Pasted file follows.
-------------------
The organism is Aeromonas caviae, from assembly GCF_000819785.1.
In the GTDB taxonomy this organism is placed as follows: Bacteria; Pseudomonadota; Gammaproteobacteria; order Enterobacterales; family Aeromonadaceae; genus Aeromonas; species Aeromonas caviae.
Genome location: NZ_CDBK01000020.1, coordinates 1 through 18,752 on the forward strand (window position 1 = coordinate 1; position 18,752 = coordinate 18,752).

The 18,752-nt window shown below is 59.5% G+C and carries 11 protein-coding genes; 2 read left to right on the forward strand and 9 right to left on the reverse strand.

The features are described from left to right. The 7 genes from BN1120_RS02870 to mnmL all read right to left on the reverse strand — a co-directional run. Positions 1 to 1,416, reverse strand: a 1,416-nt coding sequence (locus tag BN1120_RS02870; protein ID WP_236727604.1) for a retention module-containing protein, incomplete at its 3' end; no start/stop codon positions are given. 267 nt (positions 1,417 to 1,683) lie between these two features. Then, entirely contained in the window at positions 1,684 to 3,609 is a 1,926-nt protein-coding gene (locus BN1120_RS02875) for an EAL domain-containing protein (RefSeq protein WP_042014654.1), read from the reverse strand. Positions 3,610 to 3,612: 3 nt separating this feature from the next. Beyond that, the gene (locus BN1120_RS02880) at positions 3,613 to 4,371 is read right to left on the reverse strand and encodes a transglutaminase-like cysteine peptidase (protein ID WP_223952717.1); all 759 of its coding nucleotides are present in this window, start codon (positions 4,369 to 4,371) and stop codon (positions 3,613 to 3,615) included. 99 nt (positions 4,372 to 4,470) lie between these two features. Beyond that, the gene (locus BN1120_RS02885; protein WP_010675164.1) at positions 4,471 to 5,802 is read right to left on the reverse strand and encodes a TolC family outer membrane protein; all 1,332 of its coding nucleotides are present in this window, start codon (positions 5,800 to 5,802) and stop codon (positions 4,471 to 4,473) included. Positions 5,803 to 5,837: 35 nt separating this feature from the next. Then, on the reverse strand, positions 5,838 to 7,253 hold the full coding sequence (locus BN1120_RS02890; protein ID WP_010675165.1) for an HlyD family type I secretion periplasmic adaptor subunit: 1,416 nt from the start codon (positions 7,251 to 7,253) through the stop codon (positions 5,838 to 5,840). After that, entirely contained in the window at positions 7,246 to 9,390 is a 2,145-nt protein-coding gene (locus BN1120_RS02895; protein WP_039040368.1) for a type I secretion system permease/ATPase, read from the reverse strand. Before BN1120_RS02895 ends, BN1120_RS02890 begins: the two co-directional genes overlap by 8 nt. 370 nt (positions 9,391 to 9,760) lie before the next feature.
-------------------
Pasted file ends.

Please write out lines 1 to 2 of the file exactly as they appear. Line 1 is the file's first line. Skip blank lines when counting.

The organism is Aeromonas caviae, from assembly GCF_000819785.1.
In the GTDB taxonomy this organism is placed as follows: Bacteria; Pseudomonadota; Gammaproteobacteria; order Enterobacterales; family Aeromonadaceae; genus Aeromonas; species Aeromonas caviae.